Of the ongoing series of police confrontations captured on video, the Public Enemy leader pointed to this month’s shootings of Alton Sterling and Philando Castile. “I couldn’t even compare a two-day period when I saw the shooting on the young man in Baton Rouge,” the MC says. “It was like a horror show. And then the young woman who had the wherewithal to cover the dying moment of her boyfriend with her child in the backseat, and the officer screaming with a gun in the window. I mean, television and movies couldn’t give you more drama than that ever. The only thing that comes close to that level of intense drama is probably seeing the World Trade Center collapse.”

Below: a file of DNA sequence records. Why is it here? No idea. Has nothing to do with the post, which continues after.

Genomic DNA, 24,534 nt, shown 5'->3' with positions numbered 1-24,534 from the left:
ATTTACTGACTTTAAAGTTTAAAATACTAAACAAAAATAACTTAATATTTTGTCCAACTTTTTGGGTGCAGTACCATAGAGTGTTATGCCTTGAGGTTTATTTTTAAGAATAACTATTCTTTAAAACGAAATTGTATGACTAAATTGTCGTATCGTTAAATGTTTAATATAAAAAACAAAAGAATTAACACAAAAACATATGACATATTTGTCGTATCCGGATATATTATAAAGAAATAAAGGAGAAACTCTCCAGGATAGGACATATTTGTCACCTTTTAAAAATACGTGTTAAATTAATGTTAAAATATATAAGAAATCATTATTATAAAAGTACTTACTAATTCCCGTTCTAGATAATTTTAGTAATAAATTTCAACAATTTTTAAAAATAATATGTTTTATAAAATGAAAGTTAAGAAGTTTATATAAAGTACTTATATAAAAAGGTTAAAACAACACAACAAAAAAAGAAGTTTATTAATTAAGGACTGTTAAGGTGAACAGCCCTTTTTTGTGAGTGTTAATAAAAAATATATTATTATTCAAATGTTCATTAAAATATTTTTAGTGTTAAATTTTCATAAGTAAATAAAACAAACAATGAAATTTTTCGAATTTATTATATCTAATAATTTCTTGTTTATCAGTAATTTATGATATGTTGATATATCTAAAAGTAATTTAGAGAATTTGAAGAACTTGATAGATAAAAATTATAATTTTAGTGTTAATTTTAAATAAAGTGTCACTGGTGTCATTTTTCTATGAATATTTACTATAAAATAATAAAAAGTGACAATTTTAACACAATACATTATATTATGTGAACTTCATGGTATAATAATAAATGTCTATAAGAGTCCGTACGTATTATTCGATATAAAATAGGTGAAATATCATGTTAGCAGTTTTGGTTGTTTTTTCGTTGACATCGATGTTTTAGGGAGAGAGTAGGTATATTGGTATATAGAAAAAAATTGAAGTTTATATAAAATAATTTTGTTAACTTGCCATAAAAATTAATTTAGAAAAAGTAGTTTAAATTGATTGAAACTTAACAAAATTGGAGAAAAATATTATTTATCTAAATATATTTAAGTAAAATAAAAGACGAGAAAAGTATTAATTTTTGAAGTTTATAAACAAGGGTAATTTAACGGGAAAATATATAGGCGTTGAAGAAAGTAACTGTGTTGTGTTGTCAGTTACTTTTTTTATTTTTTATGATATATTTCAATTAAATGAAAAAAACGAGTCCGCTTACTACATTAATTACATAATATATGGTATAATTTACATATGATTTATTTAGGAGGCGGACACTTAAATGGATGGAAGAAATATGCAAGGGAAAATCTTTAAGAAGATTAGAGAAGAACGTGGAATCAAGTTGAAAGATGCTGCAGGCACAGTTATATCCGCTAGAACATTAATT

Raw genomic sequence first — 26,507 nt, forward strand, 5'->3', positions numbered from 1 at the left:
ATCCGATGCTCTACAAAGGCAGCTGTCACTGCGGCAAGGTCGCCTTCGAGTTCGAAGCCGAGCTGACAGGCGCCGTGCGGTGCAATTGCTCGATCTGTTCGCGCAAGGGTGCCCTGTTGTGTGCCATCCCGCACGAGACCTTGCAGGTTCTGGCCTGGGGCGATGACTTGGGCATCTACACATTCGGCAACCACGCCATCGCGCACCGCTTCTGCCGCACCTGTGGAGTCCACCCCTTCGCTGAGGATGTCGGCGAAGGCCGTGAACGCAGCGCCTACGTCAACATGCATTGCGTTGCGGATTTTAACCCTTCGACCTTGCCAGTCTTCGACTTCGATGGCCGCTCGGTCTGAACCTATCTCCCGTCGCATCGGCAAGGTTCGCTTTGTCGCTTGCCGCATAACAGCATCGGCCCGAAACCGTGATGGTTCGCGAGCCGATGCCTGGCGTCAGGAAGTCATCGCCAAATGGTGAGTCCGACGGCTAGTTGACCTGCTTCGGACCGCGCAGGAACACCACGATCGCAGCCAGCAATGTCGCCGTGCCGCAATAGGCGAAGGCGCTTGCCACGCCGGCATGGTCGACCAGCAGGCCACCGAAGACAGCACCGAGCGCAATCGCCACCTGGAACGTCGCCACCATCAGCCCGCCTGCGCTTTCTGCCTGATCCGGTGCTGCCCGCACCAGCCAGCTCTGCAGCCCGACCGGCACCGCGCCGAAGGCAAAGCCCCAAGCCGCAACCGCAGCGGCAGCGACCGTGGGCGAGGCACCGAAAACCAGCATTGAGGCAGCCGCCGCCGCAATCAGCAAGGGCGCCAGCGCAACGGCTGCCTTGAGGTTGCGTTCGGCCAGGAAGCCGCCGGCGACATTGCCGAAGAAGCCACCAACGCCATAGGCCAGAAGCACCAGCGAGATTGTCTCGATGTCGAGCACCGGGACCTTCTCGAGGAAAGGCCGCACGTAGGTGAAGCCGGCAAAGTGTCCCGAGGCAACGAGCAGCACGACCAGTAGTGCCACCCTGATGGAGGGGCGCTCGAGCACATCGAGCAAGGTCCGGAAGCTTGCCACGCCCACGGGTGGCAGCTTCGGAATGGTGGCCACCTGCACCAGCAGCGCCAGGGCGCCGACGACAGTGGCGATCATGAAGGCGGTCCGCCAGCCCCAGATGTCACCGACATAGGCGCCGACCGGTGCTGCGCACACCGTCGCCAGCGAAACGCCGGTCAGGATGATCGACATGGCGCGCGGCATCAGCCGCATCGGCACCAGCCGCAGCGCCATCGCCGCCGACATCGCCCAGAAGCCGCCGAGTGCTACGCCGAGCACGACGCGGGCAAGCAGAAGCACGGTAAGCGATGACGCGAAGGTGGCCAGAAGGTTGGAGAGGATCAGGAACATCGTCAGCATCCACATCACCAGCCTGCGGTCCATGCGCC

A few days earlier, Prophets of Rage appeared unannounced for a full set on Skid Row in Los Angeles, performing career-defining songs from Rage, Public Enemy and Cypress Hill. At Goodrich-Kirtland Park in a working-class Cleveland neighborhood, the new band erupted with a free nine-song set that began with the chanted title of anthemic new song “The Party’s Over,” accented by a stuttering, confrontational guitar spams from Morello. The band then joined the crowd for a march downtown.

“One of the things we’ve been raging against for some time is the grotesque economic disparity,” said Morello afterwards. “In Cleveland you see a pretty stark contrast: what’s going on inside the RNC and just outside the ring of development here. There are billions of people on the planet who suffer in abject poverty, without adequate health care, education. There’s unemployment, there’s not adequate drinking water; they don’t have a candidate in this race. They do, however, have a musical advocate – the Prophets of Rage.”